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Posts tagged: Indiana

The U.S. Food Waste Challenge at 4,000

Four-thousand and counting! 4,024 to be exact. That is the number of participants in the U.S. Food Waste Challenge at the end of April, 2015.

These participants– businesses, schools and organizations from across the country— are working to reduce food loss and waste in their operations.  And, they have taken the time to join the U.S. Food Waste Challenge by sharing their activities on the USDA Food Waste Challenge website or working with EPA experts to measure their food waste reductions through the Food Recovery Challenge. Read more »

Industry Research and Promotion Programs Prepare Next Generation of Ag Leaders

Brittany Lowery, a student at North Carolina State University, receiving her certificate of completion of Swine Science Online, from Dr. Todd See, Dr. Ken Esbenshade and Dr. Billy Flowers

Brittany Lowery, a student at North Carolina State University, receives her certificate of completion of Swine Science Online, from Dr. Todd See, Dr. Ken Esbenshade and Dr. Billy Flowers. The SSO courses teach students scientific principles and management skills to prepare them for careers in the swine industry. Photo courtesy of the National Pork Board.

As recent studies indicate agriculture is one of the best fields for college graduates, it is imperative for the industry to groom the next generation of leaders. All of us here at USDA’s Agricultural Marketing Service (AMS) would like to highlight the efforts of a couple industry Research and Promotion Programs for encouraging young students to choose agricultural careers.

The Pork Checkoff and the US Pork Center of Excellence worked together to develop Swine Science Online (SSO) courses that teach students scientific principles and management skills to best prepare them for careers in the swine industry. Read more »

USDA Celebrates the Public Service of 12 Unsung Heroes

USDA colleagues and teams honored at Unsung Hero Award Ceremony

As part of Public Service Recognition Week, outstanding USDA colleagues and teams from around the country were honored at the Department’s 31st Annual Unsung Hero Award Ceremony in Washington, DC. USDA photo by Lance Cheung.

Every day, USDA employees are hard at work providing safe, nutritious food for our families and children; conserving our land and natural resources; supporting our nation’s farmers and ranchers; expanding market opportunities for American agriculture at home and abroad; and investing in our rural economies.  Recently, Secretary Vilsack penned a moving essay as to why he dedicates his life to public service at the USDA.

Nearly 100,000 USDA employees serve our country with pride and dedication. As part of Public Service Recognition Week, I joined the Organization of Professional Employees at the Department of Agriculture to honor 12 outstanding colleagues and teams from around the country in our 31st Annual Unsung Hero Award Ceremony.  I invite you to congratulate these extraordinary public servants for their dedication to their jobs and their communities. Read more »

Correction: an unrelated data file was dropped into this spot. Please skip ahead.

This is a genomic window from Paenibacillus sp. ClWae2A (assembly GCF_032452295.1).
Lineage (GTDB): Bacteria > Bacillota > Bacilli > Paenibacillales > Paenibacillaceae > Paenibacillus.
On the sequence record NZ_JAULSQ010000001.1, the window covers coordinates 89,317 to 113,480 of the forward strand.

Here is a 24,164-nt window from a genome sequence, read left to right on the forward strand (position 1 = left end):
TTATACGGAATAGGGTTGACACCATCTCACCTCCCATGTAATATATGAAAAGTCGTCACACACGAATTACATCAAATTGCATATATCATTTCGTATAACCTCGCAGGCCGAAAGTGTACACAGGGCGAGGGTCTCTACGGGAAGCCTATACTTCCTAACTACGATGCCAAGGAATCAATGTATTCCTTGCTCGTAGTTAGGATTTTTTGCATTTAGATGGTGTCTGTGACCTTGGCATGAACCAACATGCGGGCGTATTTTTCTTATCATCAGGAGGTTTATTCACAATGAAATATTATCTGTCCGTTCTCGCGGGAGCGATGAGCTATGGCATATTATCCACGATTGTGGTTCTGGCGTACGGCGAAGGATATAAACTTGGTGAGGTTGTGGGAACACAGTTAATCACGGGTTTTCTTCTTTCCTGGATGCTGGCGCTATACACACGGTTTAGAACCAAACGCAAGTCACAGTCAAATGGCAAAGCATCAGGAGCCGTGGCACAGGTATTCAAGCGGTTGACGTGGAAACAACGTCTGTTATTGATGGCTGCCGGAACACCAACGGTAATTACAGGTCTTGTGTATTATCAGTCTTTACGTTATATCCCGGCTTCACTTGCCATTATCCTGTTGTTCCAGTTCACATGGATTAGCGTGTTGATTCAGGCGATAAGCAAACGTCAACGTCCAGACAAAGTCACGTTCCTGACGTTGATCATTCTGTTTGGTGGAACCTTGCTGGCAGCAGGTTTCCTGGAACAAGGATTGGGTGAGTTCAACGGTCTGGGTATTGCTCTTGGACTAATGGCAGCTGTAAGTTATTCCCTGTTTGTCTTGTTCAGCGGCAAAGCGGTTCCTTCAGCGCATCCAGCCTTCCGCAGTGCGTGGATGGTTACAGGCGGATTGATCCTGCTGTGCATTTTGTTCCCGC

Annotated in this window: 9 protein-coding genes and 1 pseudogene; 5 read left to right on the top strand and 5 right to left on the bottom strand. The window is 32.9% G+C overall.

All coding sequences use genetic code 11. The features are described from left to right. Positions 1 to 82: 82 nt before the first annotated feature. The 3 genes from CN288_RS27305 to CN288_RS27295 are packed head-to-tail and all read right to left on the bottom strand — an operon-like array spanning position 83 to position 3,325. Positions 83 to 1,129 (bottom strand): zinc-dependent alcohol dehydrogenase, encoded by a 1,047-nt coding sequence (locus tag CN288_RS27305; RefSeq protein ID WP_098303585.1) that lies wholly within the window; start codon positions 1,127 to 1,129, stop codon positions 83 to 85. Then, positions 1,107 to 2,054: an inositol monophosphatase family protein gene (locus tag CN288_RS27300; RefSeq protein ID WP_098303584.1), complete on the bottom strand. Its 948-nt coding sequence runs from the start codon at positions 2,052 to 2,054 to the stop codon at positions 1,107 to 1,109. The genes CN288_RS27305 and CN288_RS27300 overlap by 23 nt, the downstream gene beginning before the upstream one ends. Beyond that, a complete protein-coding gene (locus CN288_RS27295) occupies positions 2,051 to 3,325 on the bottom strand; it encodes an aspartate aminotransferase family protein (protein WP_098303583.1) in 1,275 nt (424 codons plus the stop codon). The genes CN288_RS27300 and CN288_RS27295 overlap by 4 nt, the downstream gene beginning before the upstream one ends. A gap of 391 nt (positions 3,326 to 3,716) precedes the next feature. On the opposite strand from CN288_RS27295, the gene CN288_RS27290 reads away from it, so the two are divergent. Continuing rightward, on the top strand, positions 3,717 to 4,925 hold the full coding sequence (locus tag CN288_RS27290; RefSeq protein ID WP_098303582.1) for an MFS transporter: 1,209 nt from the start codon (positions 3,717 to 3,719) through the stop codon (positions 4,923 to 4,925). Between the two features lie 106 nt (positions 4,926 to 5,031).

On “Bring Your Daughter to Work Day,” a Local Student Learns about Climate Change

Ellie Hohenstein in Michigan with Agriculture Secretary Tom Vilsack. (USDA photo)

Ellie Hohenstein in Michigan with Agriculture Secretary Tom Vilsack. (USDA photo)

Last week, Secretary Vilsack went to Michigan State University to deliver a major climate address.  Among those in attendance was 15 year old Ellie Hohenstein, a freshman at Annandale High School in Fairfax County, VA.  She provides this blog concerning her experiences as she accompanied her father to Lansing for the event.  Wayne Maloney, Office of Communications

Submitted by Ellie Hohenstein

My father is the Director of the USDA Climate Change Program Office in Washington, D.C. April 23 was “bring your daughter or son to work day” at USDA. I had no idea what to expect when my Dad told me I could accompany him on his business trip to Michigan. I knew I would get to watch a speech from the Secretary of Agriculture, but this was a much bigger event than I expected. Read more »

No-Till and Cover Crops from a Farmer’s Point of View

Jamie Scott participated in a roundtable on climate change and agriculture with USDA Secretary Vilsack in East Lansing, Michigan on April 23rd, 2015. Mr. Scott is the Chairman of the Kosciusko County Soil and Water Conservation District and currently serves as the Vice-President of the Indiana Association of Soil and Water Conservation Districts.

Alongside my father Jim, I operate JA Scott Farms. Together we grow approximately 2,000 acres of corn, soybeans and wheat in Kosciusko County, Indiana. One-hundred percent of those acres are planted using a no-till conservation cropping system that incorporates cover crops every winter.

We use this approach to take advantage of the soil health benefits of no-till and cover crops. We have higher yields, richer soil, and improved water holding capacity. I am also encouraged that these practices can remove carbon from the atmosphere and store it in the soil. We have found that these benefits outweigh the added expense of labor and cover crop seeds. Read more »

Water Quality Trading Program Awarded For Innovation

A Conservation Innovation Grant recipient accepts award

A Conservation Innovation Grant recipient accepts award from the U.S. Water Alliance. Photo courtesy NRCS.

When USDA’s Natural Resources Conservation Service (NRCS) awarded a Conservation Innovation Grant to the Electric Power Research Institute (EPRI) in 2009, the notion of administering the nation’s largest water quality trading program in the Ohio River Basin was a twinkle in the eye of EPRI scientist Jessica Fox.

Fast forward to 2015—the multi-state water-trading program is a reality, and the Institute was one of three entities to be awarded this year’s Water Prize by the U.S. Water Alliance. Read more »